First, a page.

A propos of my recent blog “How do certification plans figure in an uncertain economy?,” and all the surrounding conversation — which features the common thread that high-demand technical specialities in IT, especially more senior credentials in such area, remain active and vigorous certification goals for many — CertMag just published a new story last Monday (July 26) entitled “Today’s Most In-Demand Certifications.” This turns out to be an interesting list, for lots of reasons, so I’ll present it here just as it appears in the story, and accompany it with some comments and observations of my own:
- CISSP (ISC-squared’s Certified Information Systems Security Professional) is a vendor neutral information security cert (about which I contributed to the Sybex CISSP Study Guide, now in it’s fourth edition) that’s been a top ten item since the late 1990s. Recently, the Feds recognized it as among a handful of credentials that would-be infosec workers who actually work for the government, or for a government contractor, must obtain. This has made an already-hot credential hotter still.
- MCSE (Microsoft Certified System Engineer) is getting a bit long in the tooth (it covers only up through Windows Server 2003, and has nothing to do with or say about Windows Server 2008). I’m amazed it’s still at the top of the Microsoft class (though Certmag does say that “…although the MCSE designation is in particularly high demand, job candidates who have earned any Microsoft certification have an edge in the job market” (emphasis mine). To me this speaks of slow uptake of Microsoft’s MCTS, MCITP, and MCM (Microsoft Certified Master) credentials in the market, perhaps along with slower-than-expected uptake of Windows Server 2008 itself.
- PMP (The Project Management Insitute’s, or PMI’s, Project Management Professional) This is a major “soft skills” certification and undoubtedly a very important one. It’s not only a great addition to anyone’s IT resume, it’s also a potential ticket into management. While it’s not completely equal to an MBA, it’s not at all bad, either, and in fact, teaches its holders a great deal of useful information, tools, and techniques designed to boost one’s productivity and job performance. It’s my personal favorite in this batch, in fact.
- CCNA (Cisco Certified Network Associate) The CCNA is the gateway to all of Cisco’s Professional level certifications, and is a pre-requisite for many of its specialist credentials as well. Although I’m surprised to see it here because it’s simply a first step to more advanced learning and credentialing, it certainly is a common stop on the Cisco certification road for most, if not all, of its huge certified population, which probably numbers in the millions by now.
I’m surprised not to see more highly-specialized and hot credentials on this list — such as those from SAP, Brocade, EMC, the Cisco CCIE family, ITIL stuff, and more — amidst these results. For a more catholic view of the certification space, you might want to leaven the previously cited CertMag story with Laura Schneider’s About.com story “Top 15 Highest Paying Certifications in the Technology Industry” as well.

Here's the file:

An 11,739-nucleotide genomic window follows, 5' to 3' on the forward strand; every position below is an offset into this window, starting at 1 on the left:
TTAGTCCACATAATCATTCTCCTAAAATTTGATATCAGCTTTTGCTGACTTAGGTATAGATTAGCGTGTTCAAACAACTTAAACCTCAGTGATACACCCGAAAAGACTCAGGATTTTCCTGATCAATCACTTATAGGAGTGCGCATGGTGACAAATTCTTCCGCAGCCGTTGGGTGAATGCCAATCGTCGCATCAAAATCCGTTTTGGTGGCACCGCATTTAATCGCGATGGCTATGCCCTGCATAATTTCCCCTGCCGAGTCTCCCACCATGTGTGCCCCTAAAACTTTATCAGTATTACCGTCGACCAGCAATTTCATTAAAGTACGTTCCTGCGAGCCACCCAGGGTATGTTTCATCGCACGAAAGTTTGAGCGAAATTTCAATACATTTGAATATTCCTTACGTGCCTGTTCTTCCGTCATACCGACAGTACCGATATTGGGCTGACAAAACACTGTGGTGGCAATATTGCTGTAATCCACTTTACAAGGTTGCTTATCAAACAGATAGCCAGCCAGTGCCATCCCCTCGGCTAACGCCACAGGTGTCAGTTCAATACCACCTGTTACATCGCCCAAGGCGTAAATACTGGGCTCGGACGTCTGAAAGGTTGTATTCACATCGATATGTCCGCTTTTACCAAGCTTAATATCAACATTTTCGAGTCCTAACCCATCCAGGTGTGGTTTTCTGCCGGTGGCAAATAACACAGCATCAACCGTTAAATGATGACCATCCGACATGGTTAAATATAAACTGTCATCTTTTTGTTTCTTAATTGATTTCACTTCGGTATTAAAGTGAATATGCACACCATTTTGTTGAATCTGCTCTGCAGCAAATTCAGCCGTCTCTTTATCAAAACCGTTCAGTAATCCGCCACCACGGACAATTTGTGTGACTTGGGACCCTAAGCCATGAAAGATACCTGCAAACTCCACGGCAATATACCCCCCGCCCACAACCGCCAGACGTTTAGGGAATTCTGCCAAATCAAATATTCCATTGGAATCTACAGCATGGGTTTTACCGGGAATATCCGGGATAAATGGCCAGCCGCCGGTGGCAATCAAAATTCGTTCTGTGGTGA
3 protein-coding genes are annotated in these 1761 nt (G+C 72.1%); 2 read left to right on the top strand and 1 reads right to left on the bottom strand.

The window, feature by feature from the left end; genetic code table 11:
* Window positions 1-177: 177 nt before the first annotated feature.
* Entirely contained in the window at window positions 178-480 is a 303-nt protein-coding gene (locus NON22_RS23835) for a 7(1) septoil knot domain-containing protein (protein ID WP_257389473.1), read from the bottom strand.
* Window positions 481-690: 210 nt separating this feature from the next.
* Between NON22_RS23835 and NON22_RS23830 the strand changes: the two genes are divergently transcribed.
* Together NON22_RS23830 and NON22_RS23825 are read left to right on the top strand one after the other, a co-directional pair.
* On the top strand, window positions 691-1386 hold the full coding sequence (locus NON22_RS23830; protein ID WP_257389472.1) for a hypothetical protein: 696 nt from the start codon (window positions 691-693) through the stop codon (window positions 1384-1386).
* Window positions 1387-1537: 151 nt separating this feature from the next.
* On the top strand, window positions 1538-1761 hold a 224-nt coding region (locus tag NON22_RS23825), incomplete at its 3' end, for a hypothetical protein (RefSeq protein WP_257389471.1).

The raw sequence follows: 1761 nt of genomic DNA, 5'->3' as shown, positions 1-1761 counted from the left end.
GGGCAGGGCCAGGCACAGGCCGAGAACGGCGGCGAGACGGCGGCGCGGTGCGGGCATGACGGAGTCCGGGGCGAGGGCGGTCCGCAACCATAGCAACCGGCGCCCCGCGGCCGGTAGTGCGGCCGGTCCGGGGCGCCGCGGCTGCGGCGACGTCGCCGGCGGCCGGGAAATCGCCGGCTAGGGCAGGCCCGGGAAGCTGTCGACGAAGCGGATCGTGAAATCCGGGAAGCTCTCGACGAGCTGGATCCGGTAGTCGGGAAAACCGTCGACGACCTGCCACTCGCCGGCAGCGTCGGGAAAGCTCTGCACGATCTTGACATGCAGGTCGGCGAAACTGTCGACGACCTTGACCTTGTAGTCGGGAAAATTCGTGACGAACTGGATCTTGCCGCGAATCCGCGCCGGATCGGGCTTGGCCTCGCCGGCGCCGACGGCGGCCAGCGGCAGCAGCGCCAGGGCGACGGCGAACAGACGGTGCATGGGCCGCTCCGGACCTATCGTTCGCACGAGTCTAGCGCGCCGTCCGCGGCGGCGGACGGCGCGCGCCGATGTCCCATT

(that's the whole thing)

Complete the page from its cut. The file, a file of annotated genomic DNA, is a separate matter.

Here’s a snippet from a spam message that just showed up in my inbox (actually, it’s probably not out-and-out spam; I bet I let a “let us send you offers from our advertisers” clause slip by my sign-up for some cert site or another). It provides a poignant reminder of the pending CompTIA certification change that kicks in next year, and shows how clever (and perhaps also desperate) training companies always try to turn circumstances to their advantage:
The point in the first line of the message is key: anybody who earns A+, Network+, or Security+ until the end of 2010 retains that credential for life. After that, those who earn the credential will have to meet continuing education requirements or retake the exam every three years (as I mentioned in a February 2010 blog right here) and pay an annual membership/upkeep fee to keep current as well. Anybody who beats this deadline avoids all of this onus, as the preceding snippet correctly notes.
Let this posting serve as a reminder that the end of the “old CompTIA regime” is coming and that a newer, more expensive one kicks in next year. Let it also serve as a warning that training companies will stop at nothing to chase down your dollars, whether the pretext be fairly substantial like this one, or less so, like many others.
I got the following e-mail this morning from long-time certification guru and occasional collaborator Anne Martinez of GoCertify.com:
I am curious as to your opinion on the current state of the IT certification industry. From my perspective, I felt as if it was picking up a year or two ago, but a slump seems upon it again. It seems that most of the formerly active IT certification websites are largely idle or very minimally active. It is almost as if when the economy first really nose-dived, interest in certification picked up, but now as the economy has not significantly rebounded after time has passed, interest and activity related to IT certification have dropped off again. Do you have any insights on this you would be willing to share/discuss with me?
Here’s how I replied to this inquiry, in brief:
The short, brutal response is that IT certification tracks IT hiring and promotion/raise budgets. With little hiring, and even fewer promotions and raises to go around there’s little incentive for people to get certified right now. As the economist on NPR this morning said about consumer confidence, most people and businesses are still in “wait and see” mode.
To amplify a bit on Anne’s observations, I’ve noticed that CertCities.com is pretty much quiescent, and that CertMag.com is likewise pretty spare on posting, new content, and activity. But sites with a definite axe to grind — including, both the various vendor sites (Cisco, Microsoft, Citrix, Sun, and so forth, all with active certification programs) and the big organization sites (CompTIA, PMI, LPI, and so on, ditto) — have kept on keeping on during this same period with nary a hiccup.
What does this all really mean? Those who have their own reasons for you to get certified are not letting up a bit, while those who serve the market that consists of individuals actively seeking certification, and employers interested in hiring certified professionals, or steering their best employees into certification, are falling off, sometimes severely. And yet, certain areas where jobs available exceed qualified applicants — namely, IT security, storage, SAP, and other high-demand specialties — continue to go great guns. Draw your own conclusions: I’m confused, just like the pundits, prognosticators, and regular Joes out there. Sheesh! How’s a reasonably intelligent, decently aware guy like yours truly supposed to make a living in such turbulent times? Good question, eh? Now, only if I had some more answers…